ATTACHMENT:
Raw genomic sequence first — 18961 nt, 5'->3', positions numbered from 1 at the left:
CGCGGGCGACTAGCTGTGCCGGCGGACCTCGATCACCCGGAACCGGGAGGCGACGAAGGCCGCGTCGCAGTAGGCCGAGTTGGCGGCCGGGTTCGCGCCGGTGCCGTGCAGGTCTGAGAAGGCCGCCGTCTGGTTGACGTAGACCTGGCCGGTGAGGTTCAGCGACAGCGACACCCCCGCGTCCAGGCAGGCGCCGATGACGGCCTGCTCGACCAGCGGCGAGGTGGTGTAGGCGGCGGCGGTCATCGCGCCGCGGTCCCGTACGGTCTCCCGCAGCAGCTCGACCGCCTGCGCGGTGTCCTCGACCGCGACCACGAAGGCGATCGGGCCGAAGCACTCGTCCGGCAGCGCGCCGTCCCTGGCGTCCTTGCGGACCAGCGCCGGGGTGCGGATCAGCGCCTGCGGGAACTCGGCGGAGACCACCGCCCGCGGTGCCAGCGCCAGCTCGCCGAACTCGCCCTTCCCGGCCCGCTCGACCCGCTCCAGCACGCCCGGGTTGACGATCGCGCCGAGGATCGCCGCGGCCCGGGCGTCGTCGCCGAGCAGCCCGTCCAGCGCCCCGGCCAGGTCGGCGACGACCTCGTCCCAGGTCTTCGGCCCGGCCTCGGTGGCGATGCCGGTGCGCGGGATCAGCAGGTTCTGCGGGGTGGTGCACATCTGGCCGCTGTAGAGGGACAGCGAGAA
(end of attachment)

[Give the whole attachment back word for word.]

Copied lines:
Raw genomic sequence first — 18961 nt, 5'->3', positions numbered from 1 at the left:
CGCGGGCGACTAGCTGTGCCGGCGGACCTCGATCACCCGGAACCGGGAGGCGACGAAGGCCGCGTCGCAGTAGGCCGAGTTGGCGGCCGGGTTCGCGCCGGTGCCGTGCAGGTCTGAGAAGGCCGCCGTCTGGTTGACGTAGACCTGGCCGGTGAGGTTCAGCGACAGCGACACCCCCGCGTCCAGGCAGGCGCCGATGACGGCCTGCTCGACCAGCGGCGAGGTGGTGTAGGCGGCGGCGGTCATCGCGCCGCGGTCCCGTACGGTCTCCCGCAGCAGCTCGACCGCCTGCGCGGTGTCCTCGACCGCGACCACGAAGGCGATCGGGCCGAAGCACTCGTCCGGCAGCGCGCCGTCCCTGGCGTCCTTGCGGACCAGCGCCGGGGTGCGGATCAGCGCCTGCGGGAACTCGGCGGAGACCACCGCCCGCGGTGCCAGCGCCAGCTCGCCGAACTCGCCCTTCCCGGCCCGCTCGACCCGCTCCAGCACGCCCGGGTTGACGATCGCGCCGAGGATCGCCGCGGCCCGGGCGTCGTCGCCGAGCAGCCCGTCCAGCGCCCCGGCCAGGTCGGCGACGACCTCGTCCCAGGTCTTCGGCCCGGCCTCGGTGGCGATGCCGGTGCGCGGGATCAGCAGGTTCTGCGGGGTGGTGCACATCTGGCCGCTGTAGAGGGACAGCGAGAA